“Kill all the pigs!” — was the fallow and forsaken outcry in Egypt. “If the pigs are dead,” the ill-rationed reasoning flew, “then we won’t get the swing flu virus.” Oh, how woefully wrong they were.
When the government killed all the pigs in Egypt this spring — in what public health experts said was a misguided attempt to combat swine flu — it was warned the city would be overwhelmed with trash.
The pigs used to eat tons of organic waste. Now the pigs are gone and the rotting food piles up on the streets of middle-class neighborhoods like Heliopolis and in the poor streets of communities like Imbaba.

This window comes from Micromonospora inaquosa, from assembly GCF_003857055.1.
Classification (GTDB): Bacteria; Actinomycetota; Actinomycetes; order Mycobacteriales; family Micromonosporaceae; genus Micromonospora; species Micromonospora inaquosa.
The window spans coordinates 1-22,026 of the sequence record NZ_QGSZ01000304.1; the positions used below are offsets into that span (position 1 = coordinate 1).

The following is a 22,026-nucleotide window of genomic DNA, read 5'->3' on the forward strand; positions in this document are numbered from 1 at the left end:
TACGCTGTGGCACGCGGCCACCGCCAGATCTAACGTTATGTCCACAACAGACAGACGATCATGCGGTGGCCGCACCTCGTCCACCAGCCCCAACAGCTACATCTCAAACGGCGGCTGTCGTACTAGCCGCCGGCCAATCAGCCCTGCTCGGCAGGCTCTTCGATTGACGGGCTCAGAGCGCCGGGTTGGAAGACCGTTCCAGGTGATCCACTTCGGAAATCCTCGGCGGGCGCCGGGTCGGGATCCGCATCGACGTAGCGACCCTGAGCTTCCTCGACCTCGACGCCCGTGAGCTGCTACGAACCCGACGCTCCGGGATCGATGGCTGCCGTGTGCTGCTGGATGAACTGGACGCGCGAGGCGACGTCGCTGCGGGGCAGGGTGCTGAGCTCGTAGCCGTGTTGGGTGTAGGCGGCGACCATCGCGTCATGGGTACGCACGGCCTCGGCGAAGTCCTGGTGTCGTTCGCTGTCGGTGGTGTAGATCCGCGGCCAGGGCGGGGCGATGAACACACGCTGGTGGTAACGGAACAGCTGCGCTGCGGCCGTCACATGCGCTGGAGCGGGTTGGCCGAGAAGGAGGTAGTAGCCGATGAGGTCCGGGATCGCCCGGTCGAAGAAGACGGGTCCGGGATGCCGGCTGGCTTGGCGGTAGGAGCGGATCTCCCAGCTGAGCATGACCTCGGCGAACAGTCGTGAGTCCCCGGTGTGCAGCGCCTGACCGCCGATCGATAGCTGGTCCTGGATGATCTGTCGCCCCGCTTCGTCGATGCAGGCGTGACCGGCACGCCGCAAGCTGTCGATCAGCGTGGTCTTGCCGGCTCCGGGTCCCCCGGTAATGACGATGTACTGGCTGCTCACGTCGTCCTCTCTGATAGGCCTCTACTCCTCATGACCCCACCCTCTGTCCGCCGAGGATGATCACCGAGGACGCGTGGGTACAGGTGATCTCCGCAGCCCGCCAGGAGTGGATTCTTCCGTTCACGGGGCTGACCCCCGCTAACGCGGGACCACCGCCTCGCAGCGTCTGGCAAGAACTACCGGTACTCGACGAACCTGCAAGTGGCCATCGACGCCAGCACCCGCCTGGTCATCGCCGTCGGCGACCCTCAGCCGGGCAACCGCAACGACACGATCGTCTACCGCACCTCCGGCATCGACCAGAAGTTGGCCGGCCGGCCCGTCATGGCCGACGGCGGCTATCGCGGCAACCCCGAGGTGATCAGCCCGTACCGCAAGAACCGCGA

Ramadan Hediya, 35, who makes deliveries for a supermarket, lives in Madinat el Salam, a low-income community on the outskirts of Cairo. “The whole area is trash,” Mr. Hediya said. “All the pathways are full of trash. When you open up your window to breathe, you find garbage heaps on the ground.”
What started out as an impulsive response to the swine flu threat has turned into a social, environmental and political problem for the Arab world’s most populous nation.
The lesson we must take from Egypt’s overreaction to the Swine Flu pandemic is that we must always be rational and logical and careful in the rash decisions made in the midst of an emergency.
If we need a gentle and loud reminder of the crassness of wanton thinking made in the depths of fear, we only need turn our eye to the streets of Egypt to see the mess while turning up our noses at the stench of the failure of a vital, national, Public Health emergency response.